End game in the battle of the currencies

The Western central banks are destroying the monetary system through unrestrained money printing. What comes after the demise of the dollar? Bitcoin, gold? 

Peter Hanseler

The global financial system is groaning. Where is the journey heading? Geopolitical tensions meet debt and inflation, the West’s policies seem to have lost focus, and refusal to talk is spreading. The financial foundation on which our world stands today is tottering and does not seem to be viable in this form; the hurrahs of the financial experts are getting quieter and many investors are licking their wounds. The trouble began in 1971 when the Bretton Woods system of fixed exchange rates was undermined by the USA. 

Since then, we have been living on the basis of the paper standard, so-called fiat money, where currencies are backed by nothing but trust – which is disappearing. A look back shows that this is not the first time that monetary systems have collapsed. In the last 600 years, the ruling empire handed over the key to the privilege of the dominant reserve currency to its successor after about 80 to 120 years. At present, the US holds this key. Like all predecessors, the Americans will fight tooth and nail against losing their exorbitant privileges. That is understandable and only human. 

However, history proves that this will not influence the outcome. The objective of the East is a multipolar world in terms of reserve currencies, while the West, led by the USA, wants to keep the current system and power, whatever the cost to its citizens. 

In 2008, the great financial crisis raged, and today experts agree that the reason was too much debt. At that time, there was an opportunity to meet and discuss with the great exponents from the West and the East and to put the system on a new, sound footing.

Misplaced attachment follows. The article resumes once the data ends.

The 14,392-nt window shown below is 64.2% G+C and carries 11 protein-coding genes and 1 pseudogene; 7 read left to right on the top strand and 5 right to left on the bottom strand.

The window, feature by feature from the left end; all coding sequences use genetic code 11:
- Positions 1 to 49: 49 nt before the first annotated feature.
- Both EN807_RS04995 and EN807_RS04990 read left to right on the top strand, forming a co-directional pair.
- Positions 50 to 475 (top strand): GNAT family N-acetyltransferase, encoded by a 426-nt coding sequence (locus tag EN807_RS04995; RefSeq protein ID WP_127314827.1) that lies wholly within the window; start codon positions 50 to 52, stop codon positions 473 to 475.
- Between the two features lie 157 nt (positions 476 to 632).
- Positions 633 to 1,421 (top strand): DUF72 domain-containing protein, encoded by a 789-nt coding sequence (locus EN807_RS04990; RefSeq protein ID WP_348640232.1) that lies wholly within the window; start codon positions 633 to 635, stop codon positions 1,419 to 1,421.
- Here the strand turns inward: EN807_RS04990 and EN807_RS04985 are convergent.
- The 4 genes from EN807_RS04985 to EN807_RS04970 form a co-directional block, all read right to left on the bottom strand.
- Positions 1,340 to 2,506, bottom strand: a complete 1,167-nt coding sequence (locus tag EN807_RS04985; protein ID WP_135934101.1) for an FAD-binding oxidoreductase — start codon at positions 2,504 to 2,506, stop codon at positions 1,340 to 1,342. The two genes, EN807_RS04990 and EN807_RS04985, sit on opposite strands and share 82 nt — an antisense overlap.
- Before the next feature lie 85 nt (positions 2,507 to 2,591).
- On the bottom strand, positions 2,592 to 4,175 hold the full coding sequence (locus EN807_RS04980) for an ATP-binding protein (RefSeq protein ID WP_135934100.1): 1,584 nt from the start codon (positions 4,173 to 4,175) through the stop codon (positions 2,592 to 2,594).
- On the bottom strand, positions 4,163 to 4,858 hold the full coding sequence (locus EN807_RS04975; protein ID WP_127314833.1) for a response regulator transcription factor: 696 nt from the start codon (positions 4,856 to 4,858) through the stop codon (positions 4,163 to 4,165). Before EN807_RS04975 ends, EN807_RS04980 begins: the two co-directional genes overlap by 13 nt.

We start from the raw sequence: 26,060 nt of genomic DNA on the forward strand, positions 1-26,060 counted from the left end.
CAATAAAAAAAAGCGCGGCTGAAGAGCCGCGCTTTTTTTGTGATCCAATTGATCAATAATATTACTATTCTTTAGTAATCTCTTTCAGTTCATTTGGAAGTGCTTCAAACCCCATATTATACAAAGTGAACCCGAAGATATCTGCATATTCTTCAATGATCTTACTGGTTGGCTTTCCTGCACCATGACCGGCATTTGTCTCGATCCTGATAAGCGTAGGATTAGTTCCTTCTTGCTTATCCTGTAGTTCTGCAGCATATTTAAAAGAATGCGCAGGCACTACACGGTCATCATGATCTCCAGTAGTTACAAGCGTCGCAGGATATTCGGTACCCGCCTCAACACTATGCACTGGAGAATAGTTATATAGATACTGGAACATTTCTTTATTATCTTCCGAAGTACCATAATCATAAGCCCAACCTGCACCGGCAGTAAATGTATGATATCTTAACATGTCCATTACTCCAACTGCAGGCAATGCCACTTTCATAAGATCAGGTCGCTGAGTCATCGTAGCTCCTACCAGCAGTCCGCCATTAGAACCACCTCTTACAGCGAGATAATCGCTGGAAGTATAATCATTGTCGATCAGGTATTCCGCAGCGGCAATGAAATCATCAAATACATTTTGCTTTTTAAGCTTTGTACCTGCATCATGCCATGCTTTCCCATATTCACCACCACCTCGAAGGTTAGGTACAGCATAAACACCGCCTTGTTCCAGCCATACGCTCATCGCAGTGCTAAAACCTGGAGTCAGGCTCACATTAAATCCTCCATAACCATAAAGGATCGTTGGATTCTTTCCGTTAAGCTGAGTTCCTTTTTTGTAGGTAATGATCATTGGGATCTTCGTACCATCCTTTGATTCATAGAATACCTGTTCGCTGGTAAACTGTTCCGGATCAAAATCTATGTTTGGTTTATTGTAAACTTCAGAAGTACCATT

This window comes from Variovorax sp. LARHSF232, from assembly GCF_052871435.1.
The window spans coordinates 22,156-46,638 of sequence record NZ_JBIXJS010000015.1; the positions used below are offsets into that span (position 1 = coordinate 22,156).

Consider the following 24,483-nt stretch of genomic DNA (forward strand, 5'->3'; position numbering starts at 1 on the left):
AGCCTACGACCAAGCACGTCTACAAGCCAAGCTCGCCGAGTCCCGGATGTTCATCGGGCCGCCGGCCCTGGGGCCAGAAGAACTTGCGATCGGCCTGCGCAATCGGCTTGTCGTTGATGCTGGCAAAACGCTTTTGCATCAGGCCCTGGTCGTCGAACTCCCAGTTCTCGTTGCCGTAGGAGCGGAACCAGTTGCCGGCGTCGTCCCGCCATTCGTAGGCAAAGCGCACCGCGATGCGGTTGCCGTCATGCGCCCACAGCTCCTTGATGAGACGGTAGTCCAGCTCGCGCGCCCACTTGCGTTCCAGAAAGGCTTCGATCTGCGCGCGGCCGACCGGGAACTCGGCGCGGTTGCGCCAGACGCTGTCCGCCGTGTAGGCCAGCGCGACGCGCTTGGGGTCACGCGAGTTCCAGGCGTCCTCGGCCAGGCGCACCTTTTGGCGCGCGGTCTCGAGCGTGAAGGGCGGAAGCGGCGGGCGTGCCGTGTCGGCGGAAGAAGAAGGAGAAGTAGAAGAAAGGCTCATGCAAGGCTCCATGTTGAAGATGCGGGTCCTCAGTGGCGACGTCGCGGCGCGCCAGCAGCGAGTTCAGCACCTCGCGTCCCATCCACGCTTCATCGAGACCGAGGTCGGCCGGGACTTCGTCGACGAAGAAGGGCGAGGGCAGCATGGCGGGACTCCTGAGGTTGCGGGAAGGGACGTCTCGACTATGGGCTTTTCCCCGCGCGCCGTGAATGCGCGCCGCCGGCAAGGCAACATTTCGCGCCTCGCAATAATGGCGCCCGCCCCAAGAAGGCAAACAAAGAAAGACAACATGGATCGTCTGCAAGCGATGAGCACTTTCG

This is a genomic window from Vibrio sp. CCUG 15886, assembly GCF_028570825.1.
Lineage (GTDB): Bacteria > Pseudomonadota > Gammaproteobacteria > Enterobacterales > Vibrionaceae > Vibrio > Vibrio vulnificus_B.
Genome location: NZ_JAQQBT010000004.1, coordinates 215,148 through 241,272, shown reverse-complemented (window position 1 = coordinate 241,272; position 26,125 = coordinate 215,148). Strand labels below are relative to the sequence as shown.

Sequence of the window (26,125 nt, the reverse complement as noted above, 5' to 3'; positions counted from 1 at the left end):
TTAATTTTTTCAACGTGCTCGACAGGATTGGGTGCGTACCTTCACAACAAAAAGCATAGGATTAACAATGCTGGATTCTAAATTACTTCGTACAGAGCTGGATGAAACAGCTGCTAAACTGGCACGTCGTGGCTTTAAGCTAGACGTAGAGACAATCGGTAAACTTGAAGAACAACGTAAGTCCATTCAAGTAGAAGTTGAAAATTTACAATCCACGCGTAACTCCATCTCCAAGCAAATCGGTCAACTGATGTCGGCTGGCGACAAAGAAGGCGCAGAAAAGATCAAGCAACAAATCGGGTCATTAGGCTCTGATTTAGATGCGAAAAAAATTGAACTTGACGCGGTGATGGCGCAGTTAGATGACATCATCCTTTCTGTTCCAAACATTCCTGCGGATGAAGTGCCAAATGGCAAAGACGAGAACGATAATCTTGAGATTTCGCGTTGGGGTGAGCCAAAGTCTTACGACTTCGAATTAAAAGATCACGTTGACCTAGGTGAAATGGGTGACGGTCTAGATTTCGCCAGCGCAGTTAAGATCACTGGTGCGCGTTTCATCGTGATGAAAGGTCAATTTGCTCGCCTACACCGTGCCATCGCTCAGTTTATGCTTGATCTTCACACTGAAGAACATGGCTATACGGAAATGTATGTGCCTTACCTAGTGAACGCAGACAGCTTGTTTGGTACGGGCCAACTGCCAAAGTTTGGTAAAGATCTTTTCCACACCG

However, this would have meant a drastic cure – like the interest rate hike by US Federal Reserve President Paul Volcker in the 1980s. In 2008, however, what was wanted was not a horse cure, but a spa visit for those in charge. Banks were refinanced by central banks, at taxpayers’ expense. Today, in contrast to 2008, the geopolitical situation is so tense that it is questionable whether East and West can get together to work out a global solution. 

What further developments of the monetary order would be conceivable? Here is a look at three of the different solutions currently being discussed: first, Bitcoin; second, Central Bank Digital Currency (CBDC), i.e. digital central bank money; third, gold. 


Bitcoin, the largest of the more than 18,000 existing cryptocurrencies, is propagated mainly by younger people. The best arguments for Bitcoin are that it is generated in a decentralised manner, is anonymous and protects against access by states. The fact that the maximum amount is limited to 21 million Bitcoin prevents an expansion of supply as with today’s currencies. This is why it is partly seen as a kind of gold of the future. The fact that many early investors became fabulously rich also gives it sex appeal. 

Apart from the extreme volatility that is evident right now in turbulent financial markets, the biggest danger for Bitcoin is that central banks and states will do everything they can not to lose power over their money. Recall the quote from Mayer Amschel Rothschild (1744-1812), founder of the great dynasty: “Give me control of a nation’s money, and I care not who makes its laws.” 

Janet Yellen, the US Treasury Secretary and former Federal Reserve Chair, would never admit this, of course. She puts it this way, that digital currencies need to be regulated, especially since crytpos like Bitcoin allow for abuse by criminals due to their anonymity. I consider this argument dishonest; money laundering has a real heyday even under the current system.